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Marjory Stoneman Douglas, the Writer and Activist Who Changed the World

The day before the March for Our Lives, which took place in Washington D.C. and around the world on March 24, 2018, I published this post on Book Riot.

Marjory Stoneman Douglas, the Writer and Activist Who Changed the World.

Marjory_S_Douglas_Friends of the Everglades_Wikipedia

Marjory Stoneman Douglas (1890–1998). Photo: Friends of the Everglades (Wikipedia).

On February 14, 2018, a mass shooting was carried out at a high school in Florida, killing fourteen students and three members of the staff. The shooting catapulted two names into the national and international consciousness–Parkland, which is where the shooting took place, and Marjory Stoneman Douglas, after whom the high school is named.

In addition to the horrific death toll, this incident attracted further attention when the students at Marjory Stoneman Douglas High School took to the physical and virtual streets. The students turned into activists, giving voice to their frustration and anger over the current state of politics in Florida, as well as in the United States as a whole. And in doing so, they carried on the legacy of the woman whose name their high school bears–Marjory Stoneman Douglas.

If you wish to read the post in its entirety, please click here.

In the words of my friend, the Australian, I shall return.

The Bamboo Room, Lake Worth, Florida

My favorite place to hear live music is for sale. After running the club since 1998, the current management has decided to move on and no acts have been booked after the end of May.

I am talking about The Bamboo Room in Lake Worth, Florida.

You enter The Bamboo Room through the doors on street level. There, you give your ticket and proceed upstairs to the actual club. The room you enter is near original from when the building was constructed in the 1920s. Wooden floor, bamboo rods serving as paneling, exposed roof beams, wooden ceiling fans, and dim lighting. It’s all seating; you only stand if you arrive too late to get a seat. Tables and wicker chairs close to the stage, high tables at the back, bar stools by the bar. A waitress takes your order. The cocktail recipes date back to the Prohibition Era.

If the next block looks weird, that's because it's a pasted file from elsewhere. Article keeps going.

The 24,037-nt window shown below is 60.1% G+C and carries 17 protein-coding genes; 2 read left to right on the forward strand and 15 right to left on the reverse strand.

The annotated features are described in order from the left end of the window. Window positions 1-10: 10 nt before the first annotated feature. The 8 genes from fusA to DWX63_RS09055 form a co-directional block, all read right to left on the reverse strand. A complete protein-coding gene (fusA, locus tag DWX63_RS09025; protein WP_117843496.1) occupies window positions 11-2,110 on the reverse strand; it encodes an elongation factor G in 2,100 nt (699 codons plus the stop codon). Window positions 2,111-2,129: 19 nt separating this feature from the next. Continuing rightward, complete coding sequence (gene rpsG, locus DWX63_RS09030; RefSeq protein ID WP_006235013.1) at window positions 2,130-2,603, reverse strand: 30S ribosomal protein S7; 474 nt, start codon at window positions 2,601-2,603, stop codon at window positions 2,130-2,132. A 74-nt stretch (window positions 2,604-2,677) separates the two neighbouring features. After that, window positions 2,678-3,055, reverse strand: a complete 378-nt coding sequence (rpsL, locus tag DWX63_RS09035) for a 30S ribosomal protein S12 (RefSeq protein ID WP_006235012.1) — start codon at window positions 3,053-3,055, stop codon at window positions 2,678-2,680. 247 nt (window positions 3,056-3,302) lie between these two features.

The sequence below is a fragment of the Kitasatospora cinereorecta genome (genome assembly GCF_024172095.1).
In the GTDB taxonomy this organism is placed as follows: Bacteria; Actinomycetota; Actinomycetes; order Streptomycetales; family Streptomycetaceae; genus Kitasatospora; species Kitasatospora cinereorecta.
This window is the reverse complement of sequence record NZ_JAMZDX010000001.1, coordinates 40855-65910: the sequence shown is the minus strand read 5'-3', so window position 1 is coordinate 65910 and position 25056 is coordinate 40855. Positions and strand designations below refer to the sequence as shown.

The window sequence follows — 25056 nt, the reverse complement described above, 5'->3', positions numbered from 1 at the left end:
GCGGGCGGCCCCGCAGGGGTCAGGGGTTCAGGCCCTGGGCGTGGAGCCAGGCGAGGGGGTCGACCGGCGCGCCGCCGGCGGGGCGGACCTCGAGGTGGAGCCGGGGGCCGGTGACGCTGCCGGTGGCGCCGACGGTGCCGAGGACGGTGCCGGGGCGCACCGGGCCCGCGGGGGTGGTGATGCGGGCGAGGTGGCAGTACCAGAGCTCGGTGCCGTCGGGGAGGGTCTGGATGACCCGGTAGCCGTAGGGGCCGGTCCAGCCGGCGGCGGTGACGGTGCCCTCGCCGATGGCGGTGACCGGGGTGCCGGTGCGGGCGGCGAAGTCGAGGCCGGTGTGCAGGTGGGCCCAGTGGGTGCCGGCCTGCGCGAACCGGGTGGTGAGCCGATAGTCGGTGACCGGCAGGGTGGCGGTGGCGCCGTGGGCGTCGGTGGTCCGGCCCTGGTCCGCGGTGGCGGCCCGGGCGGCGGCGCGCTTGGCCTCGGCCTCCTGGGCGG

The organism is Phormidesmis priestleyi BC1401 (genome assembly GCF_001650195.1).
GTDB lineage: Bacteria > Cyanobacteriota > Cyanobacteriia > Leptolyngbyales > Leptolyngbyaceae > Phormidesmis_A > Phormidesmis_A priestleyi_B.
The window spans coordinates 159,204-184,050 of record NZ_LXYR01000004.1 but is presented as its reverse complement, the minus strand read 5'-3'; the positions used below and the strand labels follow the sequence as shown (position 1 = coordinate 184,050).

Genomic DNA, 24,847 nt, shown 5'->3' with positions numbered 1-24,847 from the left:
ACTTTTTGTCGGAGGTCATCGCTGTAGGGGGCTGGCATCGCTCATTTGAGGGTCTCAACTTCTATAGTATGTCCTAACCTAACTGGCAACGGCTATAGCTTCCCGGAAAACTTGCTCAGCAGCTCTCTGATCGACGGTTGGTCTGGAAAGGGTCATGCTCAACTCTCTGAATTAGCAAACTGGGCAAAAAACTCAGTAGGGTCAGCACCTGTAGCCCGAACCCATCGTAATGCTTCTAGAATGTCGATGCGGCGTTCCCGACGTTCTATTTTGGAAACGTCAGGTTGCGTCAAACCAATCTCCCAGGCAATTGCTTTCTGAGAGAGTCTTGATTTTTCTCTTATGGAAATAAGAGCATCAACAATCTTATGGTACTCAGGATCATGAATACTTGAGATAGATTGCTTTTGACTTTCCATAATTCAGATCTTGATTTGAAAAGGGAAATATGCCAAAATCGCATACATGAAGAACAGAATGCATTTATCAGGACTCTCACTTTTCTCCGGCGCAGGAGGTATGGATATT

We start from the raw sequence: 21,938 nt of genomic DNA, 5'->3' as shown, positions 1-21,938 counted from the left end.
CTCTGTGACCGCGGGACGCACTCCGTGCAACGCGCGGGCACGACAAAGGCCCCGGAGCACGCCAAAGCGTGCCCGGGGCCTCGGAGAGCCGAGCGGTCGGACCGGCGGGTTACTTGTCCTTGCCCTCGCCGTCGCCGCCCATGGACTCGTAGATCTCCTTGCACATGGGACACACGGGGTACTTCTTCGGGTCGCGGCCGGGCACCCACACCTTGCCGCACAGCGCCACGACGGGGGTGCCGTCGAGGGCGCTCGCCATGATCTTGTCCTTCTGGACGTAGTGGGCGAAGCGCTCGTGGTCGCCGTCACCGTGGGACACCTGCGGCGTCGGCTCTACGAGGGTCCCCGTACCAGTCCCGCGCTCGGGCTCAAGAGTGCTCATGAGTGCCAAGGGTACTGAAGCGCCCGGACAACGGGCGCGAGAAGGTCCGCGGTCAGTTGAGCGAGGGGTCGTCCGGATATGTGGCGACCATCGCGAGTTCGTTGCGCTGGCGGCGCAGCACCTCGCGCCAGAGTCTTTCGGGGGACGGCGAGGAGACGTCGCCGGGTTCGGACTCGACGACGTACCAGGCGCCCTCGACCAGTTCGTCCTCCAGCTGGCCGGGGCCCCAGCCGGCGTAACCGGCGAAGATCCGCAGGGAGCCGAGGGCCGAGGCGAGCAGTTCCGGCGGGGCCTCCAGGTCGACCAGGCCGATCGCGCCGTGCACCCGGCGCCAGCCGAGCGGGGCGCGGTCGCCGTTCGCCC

According to the stories, the club room that is The Bamboo Room has Speak Easy roots. And it’s easy to imagine such a history when you venture up that winding, badly lit flight of stairs. Whenever I enter The Bamboo Room, I almost expect to be asked for a password I don’t have.

At The Bamboo Room I have seen some amazing live acts.

I’ve seen Shemekia Copeland. Copeland’s voice is out of this world. She stepped down from the stage and walked around the room, singing without a microphone, and could be heard perfectly from every corner.

I’ve seen Janiva Magness. A late-comer to the blues, but what a power house she is!

I’ve seen JJ Grey. Performing without his back-up band Mofro, JJ Grey treated us to an intimate acoustic performance, fueled by cocktails on the house.

I’ve seen Eddie Shaw. Blues legend who played with Ike and Tina and who was one of the pallbearers at Howlin’ Wolf’s funeral.

I’ve seen Tim Reynolds of Dave Matthews Band fame.

I’ve seen Big Bill Morganfield, son of legendary blues man Muddy Waters, who is striking out on his own.

The Bamboo Room is an intimate club serving up some of the best drinks and some of the best music on offer. When you’re there, you feel the wings of history brush against your cheek.

One day, I will write a story that takes place at The Bamboo Room. It will feature ghosts of Lake Worth’s past.

Visit The Bamboo Room’s website here.

In the words of my friend, the Australian, I shall return.

Ernest Hemingway Ate Dolphin

Ernest Hemingway (1899–1961) is considered by many as one of the greatest American writers. His novels on World War I, the Spanish Civil War, bullfighting and big game hunting has helped to solidify a view of Hemingway as a man’s man who killed what he ate. A hamburger recipe, supposedly of Hemingway’s favorite, has circulated the internet and foodies and literary scholars alike have vowed to try it out in honor of this great writer. However, Hemingway not only ate cows with great delight, he also ate dolphin. Would you eat dolphin in his honor?

Ernest Hemingway (1950). Source: Ernest Hemingway Photograph Collection, John F Kennedy Presidential Library and Museum, Boston